SPF Private Clients’ Mark Harris, said: ‘Should Japanese knotweed be identified, there are four categorisations assessing its severity, with 1 being best-case scenario and 4 being worst-case.
‘Depending on which silo the property falls into, and whether there is specialist eradication work either ongoing or planned, and insurance in place, lenders may be willing to consider the application.
‘Depending on the severity of the problem, lenders may tailor the amount they are prepared to lend, or not lend at all.’
While securing a mortgage on a property with knotweed can remain challenging, lenders confirmed that they are open to providing finance if a management plan is in place.
A Nationwide Building Society spokesman said: ‘Our policy on Japanese Knotweed depends on how far the plant is from the property. If it is less than seven metres away from the property, we would request a specialist report about eradicating it before deciding whether we could lend.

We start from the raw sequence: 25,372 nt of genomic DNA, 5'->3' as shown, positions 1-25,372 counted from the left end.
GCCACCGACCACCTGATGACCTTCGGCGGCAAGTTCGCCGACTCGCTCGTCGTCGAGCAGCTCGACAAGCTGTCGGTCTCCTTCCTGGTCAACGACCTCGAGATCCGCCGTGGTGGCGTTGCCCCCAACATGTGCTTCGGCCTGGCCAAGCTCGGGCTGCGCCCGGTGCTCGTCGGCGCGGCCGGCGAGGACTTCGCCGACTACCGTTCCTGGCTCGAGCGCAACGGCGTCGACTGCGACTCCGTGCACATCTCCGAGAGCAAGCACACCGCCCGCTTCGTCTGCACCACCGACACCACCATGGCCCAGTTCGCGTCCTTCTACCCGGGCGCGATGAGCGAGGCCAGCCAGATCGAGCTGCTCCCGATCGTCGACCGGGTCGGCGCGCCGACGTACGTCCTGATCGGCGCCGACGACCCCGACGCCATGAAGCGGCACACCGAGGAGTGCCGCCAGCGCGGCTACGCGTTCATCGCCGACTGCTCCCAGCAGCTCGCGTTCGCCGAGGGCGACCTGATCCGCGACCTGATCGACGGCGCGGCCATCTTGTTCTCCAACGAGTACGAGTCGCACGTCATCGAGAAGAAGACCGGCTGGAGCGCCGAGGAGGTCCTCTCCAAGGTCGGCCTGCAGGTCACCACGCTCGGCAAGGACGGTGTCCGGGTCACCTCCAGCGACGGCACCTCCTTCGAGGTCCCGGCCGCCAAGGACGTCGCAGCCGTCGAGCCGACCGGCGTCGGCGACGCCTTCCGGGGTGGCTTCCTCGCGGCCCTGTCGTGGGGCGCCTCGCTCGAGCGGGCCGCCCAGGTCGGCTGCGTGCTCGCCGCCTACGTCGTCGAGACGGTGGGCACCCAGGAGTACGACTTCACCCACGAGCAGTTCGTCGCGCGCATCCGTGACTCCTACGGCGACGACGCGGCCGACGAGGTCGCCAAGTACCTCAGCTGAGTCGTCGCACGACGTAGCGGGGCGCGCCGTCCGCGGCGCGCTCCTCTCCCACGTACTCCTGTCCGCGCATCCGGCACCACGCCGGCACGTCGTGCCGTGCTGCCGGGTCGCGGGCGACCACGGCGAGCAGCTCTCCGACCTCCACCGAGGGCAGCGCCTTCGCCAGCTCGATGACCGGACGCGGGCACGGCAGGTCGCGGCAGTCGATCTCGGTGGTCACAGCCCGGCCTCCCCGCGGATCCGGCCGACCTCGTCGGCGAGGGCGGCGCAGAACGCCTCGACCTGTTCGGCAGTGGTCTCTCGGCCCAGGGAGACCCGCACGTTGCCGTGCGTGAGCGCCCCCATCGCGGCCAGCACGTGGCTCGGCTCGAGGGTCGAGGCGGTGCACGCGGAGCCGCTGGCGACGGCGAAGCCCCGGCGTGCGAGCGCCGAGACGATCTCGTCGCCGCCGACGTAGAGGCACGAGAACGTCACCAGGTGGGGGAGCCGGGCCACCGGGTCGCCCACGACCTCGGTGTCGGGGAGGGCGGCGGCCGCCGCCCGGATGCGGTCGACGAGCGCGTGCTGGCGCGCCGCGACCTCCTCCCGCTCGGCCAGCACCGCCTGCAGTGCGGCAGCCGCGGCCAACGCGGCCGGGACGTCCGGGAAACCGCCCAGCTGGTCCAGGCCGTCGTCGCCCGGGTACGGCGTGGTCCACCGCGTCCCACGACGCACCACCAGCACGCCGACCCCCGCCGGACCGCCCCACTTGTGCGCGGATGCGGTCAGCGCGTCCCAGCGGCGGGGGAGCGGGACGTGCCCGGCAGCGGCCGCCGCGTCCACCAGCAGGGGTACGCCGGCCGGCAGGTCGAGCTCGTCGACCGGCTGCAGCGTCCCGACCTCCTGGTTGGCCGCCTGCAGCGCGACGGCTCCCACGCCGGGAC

‘If the plant is more than seven metres away, we would need written confirmation from the borrower that they want to proceed with their mortgage application despite the presence of the plant.
‘What may be required is assessed on a case by case basis. Where the valuer identifies the presence of Japanese Knotweed, they may advise that a specialist report is required with respect to eradicating the plant and, where applicable, to report on repairing the property. Any report for eradication of the plant should include an insurance-backed 5 year warranty against re-infestation.’
And spokesperson for Halifax explained: ‘The presence of Japanese Knotweed itself is not a barrier to lending.